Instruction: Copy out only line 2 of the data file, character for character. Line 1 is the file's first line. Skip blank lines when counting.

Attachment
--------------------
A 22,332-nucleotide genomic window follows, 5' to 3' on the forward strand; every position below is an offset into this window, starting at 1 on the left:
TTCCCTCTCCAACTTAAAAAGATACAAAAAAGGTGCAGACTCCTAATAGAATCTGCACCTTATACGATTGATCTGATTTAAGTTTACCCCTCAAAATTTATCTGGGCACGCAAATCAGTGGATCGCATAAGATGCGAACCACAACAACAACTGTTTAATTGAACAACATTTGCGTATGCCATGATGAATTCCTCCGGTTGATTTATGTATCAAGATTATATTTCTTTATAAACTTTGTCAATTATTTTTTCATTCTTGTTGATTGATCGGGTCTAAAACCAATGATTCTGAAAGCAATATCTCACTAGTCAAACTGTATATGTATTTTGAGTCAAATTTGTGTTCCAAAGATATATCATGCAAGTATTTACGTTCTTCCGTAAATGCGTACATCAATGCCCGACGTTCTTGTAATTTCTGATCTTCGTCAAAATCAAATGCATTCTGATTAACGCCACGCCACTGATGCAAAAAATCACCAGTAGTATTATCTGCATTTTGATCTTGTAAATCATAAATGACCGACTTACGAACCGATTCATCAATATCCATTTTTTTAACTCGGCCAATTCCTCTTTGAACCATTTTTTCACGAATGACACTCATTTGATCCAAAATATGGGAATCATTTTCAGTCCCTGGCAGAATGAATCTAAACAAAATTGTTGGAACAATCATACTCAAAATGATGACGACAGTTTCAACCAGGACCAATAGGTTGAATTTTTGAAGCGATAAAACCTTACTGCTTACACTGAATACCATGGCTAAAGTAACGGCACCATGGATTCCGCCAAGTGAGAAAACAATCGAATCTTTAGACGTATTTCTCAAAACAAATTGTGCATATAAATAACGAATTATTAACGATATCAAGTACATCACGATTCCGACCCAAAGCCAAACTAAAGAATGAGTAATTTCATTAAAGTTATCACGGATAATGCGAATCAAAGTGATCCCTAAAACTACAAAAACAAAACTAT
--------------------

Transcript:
TTCCCTCTCCAACTTAAAAAGATACAAAAAAGGTGCAGACTCCTAATAGAATCTGCACCTTATACGATTGATCTGATTTAAGTTTACCCCTCAAAATTTATCTGGGCACGCAAATCAGTGGATCGCATAAGATGCGAACCACAACAACAACTGTTTAATTGAACAACATTTGCGTATGCCATGATGAATTCCTCCGGTTGATTTATGTATCAAGATTATATTTCTTTATAAACTTTGTCAATTATTTTTTCATTCTTGTTGATTGATCGGGTCTAAAACCAATGATTCTGAAAGCAATATCTCACTAGTCAAACTGTATATGTATTTTGAGTCAAATTTGTGTTCCAAAGATATATCATGCAAGTATTTACGTTCTTCCGTAAATGCGTACATCAATGCCCGACGTTCTTGTAATTTCTGATCTTCGTCAAAATCAAATGCATTCTGATTAACGCCACGCCACTGATGCAAAAAATCACCAGTAGTATTATCTGCATTTTGATCTTGTAAATCATAAATGACCGACTTACGAACCGATTCATCAATATCCATTTTTTTAACTCGGCCAATTCCTCTTTGAACCATTTTTTCACGAATGACACTCATTTGATCCAAAATATGGGAATCATTTTCAGTCCCTGGCAGAATGAATCTAAACAAAATTGTTGGAACAATCATACTCAAAATGATGACGACAGTTTCAACCAGGACCAATAGGTTGAATTTTTGAAGCGATAAAACCTTACTGCTTACACTGAATACCATGGCTAAAGTAACGGCACCATGGATTCCGCCAAGTGAGAAAACAATCGAATCTTTAGACGTATTTCTCAAAACAAATTGTGCATATAAATAACGAATTATTAACGATATCAAGTACATCACGATTCCGACCCAAAGCCAAACTAAAGAATGAGTAATTTCATTAAAGTTATCACGGATAATGCGAATCAAAGTGATCCCTAAAACTACAAAAACAAAACTAT